Let them eat cake?

I’ve always had a feeling that Marie Antoinette’s famous words, “Let them eat cake,” didn’t mean what everyone else thought. Traditionally, the story goes that when she heard the French peasants were starving because of lack of bread, her response was “Let them eat cake.” Most people take this with a distinctly callous meaning, but according to Wikipedia it was actually quite an economic breakthrough.

Marie Antoinette did not actually use the phrase "let them eat cake" when she heard that the French peasantry was starving due to a dearth of bread. The phrase was first published in Rousseau’s "Confessions" when Marie was only 10 years old and most scholars believe that Rousseau coined it himself, or that it was said by Maria-Theresa, the wife of Louis XIV. Furthermore, although the proclamation may sound callous, it was actually made out of generosity and economic logic. What Rousseau or Marie-Theresa actually said was, "Qu’ils mangent de la brioche," essentially meaning that the peasants should be able to eat brioche, a sweeter egg-based bread instead of their normal fare. In fact, French law mandated that bakers sell their brioche at the same price as their cheap bread if their cheap bread ran out. Marie Antoinette was a very unpopular ruler and many people therefore attribute the phrase "let them eat cake" to her, in keeping with her reputation as being hard-hearted and disconnected with her subjects.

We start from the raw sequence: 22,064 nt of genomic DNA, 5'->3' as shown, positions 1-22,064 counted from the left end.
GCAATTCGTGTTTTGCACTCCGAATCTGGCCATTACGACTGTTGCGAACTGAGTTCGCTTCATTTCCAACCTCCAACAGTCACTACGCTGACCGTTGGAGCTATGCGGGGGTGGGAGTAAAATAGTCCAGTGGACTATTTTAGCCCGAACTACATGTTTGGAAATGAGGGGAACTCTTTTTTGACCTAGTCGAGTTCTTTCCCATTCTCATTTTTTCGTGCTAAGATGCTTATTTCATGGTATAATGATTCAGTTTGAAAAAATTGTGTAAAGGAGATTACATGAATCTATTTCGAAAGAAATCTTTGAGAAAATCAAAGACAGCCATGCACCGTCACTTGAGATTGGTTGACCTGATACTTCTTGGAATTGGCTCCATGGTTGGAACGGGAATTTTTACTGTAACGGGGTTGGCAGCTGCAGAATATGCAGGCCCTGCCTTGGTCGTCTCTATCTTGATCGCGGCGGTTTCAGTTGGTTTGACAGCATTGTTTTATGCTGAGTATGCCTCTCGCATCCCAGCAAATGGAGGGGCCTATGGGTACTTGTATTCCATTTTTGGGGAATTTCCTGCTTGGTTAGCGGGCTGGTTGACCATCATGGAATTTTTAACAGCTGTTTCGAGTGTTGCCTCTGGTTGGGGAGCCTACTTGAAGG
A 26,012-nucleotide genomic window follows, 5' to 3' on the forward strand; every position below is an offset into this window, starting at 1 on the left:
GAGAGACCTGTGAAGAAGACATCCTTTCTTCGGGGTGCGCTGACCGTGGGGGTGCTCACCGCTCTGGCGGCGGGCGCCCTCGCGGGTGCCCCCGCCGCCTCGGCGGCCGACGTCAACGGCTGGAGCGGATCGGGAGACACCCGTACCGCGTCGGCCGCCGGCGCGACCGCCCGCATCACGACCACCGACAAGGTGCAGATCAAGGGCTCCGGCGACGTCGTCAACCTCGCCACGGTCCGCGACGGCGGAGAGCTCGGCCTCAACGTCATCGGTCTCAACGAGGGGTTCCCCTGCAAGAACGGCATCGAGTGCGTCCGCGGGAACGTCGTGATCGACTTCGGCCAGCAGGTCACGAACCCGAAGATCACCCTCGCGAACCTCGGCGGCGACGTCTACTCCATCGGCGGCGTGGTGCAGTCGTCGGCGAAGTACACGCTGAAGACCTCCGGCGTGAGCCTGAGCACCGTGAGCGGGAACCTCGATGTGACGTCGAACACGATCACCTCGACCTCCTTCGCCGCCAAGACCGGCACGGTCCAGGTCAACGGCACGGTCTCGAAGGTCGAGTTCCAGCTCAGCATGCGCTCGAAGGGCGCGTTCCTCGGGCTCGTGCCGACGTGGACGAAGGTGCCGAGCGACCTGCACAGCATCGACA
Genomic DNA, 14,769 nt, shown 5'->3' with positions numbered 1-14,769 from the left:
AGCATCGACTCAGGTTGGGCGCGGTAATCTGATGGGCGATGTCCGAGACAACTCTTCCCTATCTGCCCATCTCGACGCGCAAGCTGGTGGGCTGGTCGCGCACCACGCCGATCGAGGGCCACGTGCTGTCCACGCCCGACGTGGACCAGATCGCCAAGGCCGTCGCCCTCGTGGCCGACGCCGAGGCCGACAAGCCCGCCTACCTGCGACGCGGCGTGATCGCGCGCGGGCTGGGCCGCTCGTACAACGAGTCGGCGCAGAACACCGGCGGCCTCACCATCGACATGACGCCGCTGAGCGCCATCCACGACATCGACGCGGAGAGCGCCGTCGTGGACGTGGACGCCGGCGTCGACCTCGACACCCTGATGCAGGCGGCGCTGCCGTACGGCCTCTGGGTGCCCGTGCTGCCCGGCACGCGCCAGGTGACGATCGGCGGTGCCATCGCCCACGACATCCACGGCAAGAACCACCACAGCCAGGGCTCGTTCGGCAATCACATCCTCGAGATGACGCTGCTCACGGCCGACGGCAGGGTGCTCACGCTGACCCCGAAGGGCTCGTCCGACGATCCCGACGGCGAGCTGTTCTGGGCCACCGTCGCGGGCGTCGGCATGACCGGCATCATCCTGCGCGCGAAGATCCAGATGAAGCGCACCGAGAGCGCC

So, what she actually meant was if a baker ran out of bread, they had to sell their more expensive ‘cake’ for the same price so that the peasants could afford it.

Wikipedia Article